Anyway, after Mia's wardrobe apology to the US Navy, show producer and panel judge Nigel made an apology to the NATION on behalf of the show for Wade's number last night. (Wade was conspicuously M.I.A.) Yes, an apology to the country. Apparently they'd gotten a lot of complaints, and he wanted to make it clear that So You Think You Can Dance is behind the country and the troops.

Here's my problem... why is So You Think You Can Dance making a national apology for a message of peace??

First of all, the TV show didn't write the song.

Secondly, when did peace become subversive?! (Oh wait, silly me. It's always been that way. Okay, strike that.)

Thirdly, everyone's got to face the facts. This mess we've gotten ourselves into means that a whole lot of people are dying. These kids on this show have friends, brothers, sisters -- and even age-cohort counterparts who they don't know in other countries -- who are dying while they're dancing. I know that sounds a little dramatic, but the tears in the dancers' eyes last night show that it's true. I still don't understand how wishing for peace means you don't support the troops. In my eyes it means you do support them - you hope they can come home safely, and soon. I also don't understand how Wade's touching choreography has people saying his Emmy nomination should be taken away. His Emmy nom should be taken away?! You've GOT to be kidding.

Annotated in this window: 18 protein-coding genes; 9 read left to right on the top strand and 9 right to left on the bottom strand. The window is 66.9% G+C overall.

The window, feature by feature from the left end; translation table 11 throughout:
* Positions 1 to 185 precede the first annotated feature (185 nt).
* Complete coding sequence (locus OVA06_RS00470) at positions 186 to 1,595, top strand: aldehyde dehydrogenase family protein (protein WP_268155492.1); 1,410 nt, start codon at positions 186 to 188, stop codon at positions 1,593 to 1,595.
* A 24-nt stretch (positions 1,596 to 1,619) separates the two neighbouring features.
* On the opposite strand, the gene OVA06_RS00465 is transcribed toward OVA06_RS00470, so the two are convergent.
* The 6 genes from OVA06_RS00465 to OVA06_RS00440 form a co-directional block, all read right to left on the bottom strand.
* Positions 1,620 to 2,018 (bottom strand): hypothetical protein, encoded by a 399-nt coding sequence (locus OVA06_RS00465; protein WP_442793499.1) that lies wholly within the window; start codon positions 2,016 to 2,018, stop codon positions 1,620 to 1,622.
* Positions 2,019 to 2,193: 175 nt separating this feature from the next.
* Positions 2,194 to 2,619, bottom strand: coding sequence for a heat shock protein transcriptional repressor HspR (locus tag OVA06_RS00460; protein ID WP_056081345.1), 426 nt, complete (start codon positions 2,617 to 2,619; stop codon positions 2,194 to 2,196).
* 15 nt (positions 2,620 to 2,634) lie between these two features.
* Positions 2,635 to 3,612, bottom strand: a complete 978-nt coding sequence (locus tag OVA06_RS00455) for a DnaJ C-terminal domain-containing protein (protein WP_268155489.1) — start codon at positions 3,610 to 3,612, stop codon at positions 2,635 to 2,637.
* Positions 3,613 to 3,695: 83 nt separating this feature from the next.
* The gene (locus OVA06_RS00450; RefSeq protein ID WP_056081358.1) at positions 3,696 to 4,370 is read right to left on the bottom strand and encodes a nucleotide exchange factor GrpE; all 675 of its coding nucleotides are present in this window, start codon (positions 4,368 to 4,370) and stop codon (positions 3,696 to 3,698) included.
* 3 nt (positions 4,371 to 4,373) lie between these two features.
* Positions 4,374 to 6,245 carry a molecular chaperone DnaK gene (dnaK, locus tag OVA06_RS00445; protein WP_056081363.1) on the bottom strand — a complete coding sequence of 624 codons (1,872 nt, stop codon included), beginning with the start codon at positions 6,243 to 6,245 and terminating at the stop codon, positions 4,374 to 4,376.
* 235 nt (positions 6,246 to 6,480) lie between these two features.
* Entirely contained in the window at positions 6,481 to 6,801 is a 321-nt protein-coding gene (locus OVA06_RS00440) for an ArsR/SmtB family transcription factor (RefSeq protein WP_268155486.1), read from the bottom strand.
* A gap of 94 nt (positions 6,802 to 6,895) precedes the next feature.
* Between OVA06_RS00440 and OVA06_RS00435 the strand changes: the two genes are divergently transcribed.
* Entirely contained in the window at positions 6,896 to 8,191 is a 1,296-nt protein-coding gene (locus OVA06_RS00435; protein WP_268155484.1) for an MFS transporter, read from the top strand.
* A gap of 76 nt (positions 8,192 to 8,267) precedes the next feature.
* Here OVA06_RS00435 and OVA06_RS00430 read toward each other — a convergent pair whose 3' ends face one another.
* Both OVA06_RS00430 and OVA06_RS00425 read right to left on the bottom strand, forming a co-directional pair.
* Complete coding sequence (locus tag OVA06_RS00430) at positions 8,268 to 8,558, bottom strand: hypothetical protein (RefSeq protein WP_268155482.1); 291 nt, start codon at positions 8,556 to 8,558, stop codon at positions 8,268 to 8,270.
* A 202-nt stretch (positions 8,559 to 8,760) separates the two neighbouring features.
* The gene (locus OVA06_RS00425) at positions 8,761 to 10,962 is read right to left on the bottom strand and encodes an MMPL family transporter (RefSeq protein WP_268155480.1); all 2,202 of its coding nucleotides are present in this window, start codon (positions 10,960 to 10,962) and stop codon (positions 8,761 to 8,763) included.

Let's face it... art has always been used this way. Maybe because it's so powerful, art has been used throughout history to make political and social statements, advocate for change and encourage peace and harmony. I guess maybe art is inherently subversive. War time doesn't change that. (Insert arguments about how art for Art's sake and art commercially marketed for television are two very different things. That's a debate for another time. I maintain my argument.)

What's more, art is about expression. What's wrong with expressing a desire to change the world?! If you're a person who doesn't want to change the world, move the hell over and let the rest of us try to make a difference. The solos last night were emotional, honest, and anything but subversive. If we're not fighting for peace, love, communication... then why are we fighting?

We aren't supposed to express anything at all, is that it? We're supposed to mindlessly agree with everything the government says? That doesn't sound much like American precepts of democracy to me. It also doesn't sound very smart.

I won't get in to all my problems with the war... that's not even my point here. My point is that it was dancing, it was art, it was expression, it was powerful... and it shouldn't be flagged by the Department of Homeland Security or anyone in the square states for being anti-Bush or unpatriotic. (I'll also omit here my argument about how maybe being anti-Bush is the most patriotic thing you can do. Oh wait, I guess I just made it.)

Passion. Peace. Love. Community. Those sound like the foundations of democracy and patriotism to me. All I'm wondering is, what ever happened to freedom of expression? And if it's not allowed in the world of dance... we're really in trouble. One more reason I'm waiting on the world to change.